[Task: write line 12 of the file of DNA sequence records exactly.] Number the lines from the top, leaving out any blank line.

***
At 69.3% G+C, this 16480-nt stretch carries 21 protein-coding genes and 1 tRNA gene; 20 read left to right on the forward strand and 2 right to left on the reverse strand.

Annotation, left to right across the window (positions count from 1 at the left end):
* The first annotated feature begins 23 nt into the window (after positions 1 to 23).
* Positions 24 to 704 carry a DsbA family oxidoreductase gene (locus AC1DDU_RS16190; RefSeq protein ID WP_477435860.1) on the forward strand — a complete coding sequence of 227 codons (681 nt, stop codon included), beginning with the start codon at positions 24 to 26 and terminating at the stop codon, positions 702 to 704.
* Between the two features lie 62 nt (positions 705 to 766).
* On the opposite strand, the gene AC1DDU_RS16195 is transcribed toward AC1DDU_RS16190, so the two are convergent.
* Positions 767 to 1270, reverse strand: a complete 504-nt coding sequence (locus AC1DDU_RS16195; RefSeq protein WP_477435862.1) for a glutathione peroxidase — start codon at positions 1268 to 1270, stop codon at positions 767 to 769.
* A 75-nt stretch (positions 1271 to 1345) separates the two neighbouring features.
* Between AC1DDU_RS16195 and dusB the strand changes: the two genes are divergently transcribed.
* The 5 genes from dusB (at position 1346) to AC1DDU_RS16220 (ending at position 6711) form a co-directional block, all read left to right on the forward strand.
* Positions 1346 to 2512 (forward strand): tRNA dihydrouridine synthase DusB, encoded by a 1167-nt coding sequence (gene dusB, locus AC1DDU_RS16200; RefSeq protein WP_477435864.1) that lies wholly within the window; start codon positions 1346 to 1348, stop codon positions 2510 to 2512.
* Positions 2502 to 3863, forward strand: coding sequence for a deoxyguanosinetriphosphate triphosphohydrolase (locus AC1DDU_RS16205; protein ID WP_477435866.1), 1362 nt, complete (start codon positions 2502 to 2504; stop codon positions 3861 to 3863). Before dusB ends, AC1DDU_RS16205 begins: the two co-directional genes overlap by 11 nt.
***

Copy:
* Positions 2502 to 3863, forward strand: coding sequence for a deoxyguanosinetriphosphate triphosphohydrolase (locus AC1DDU_RS16205; protein ID WP_477435866.1), 1362 nt, complete (start codon positions 2502 to 2504; stop codon positions 3861 to 3863). Before dusB ends, AC1DDU_RS16205 begins: the two co-directional genes overlap by 11 nt.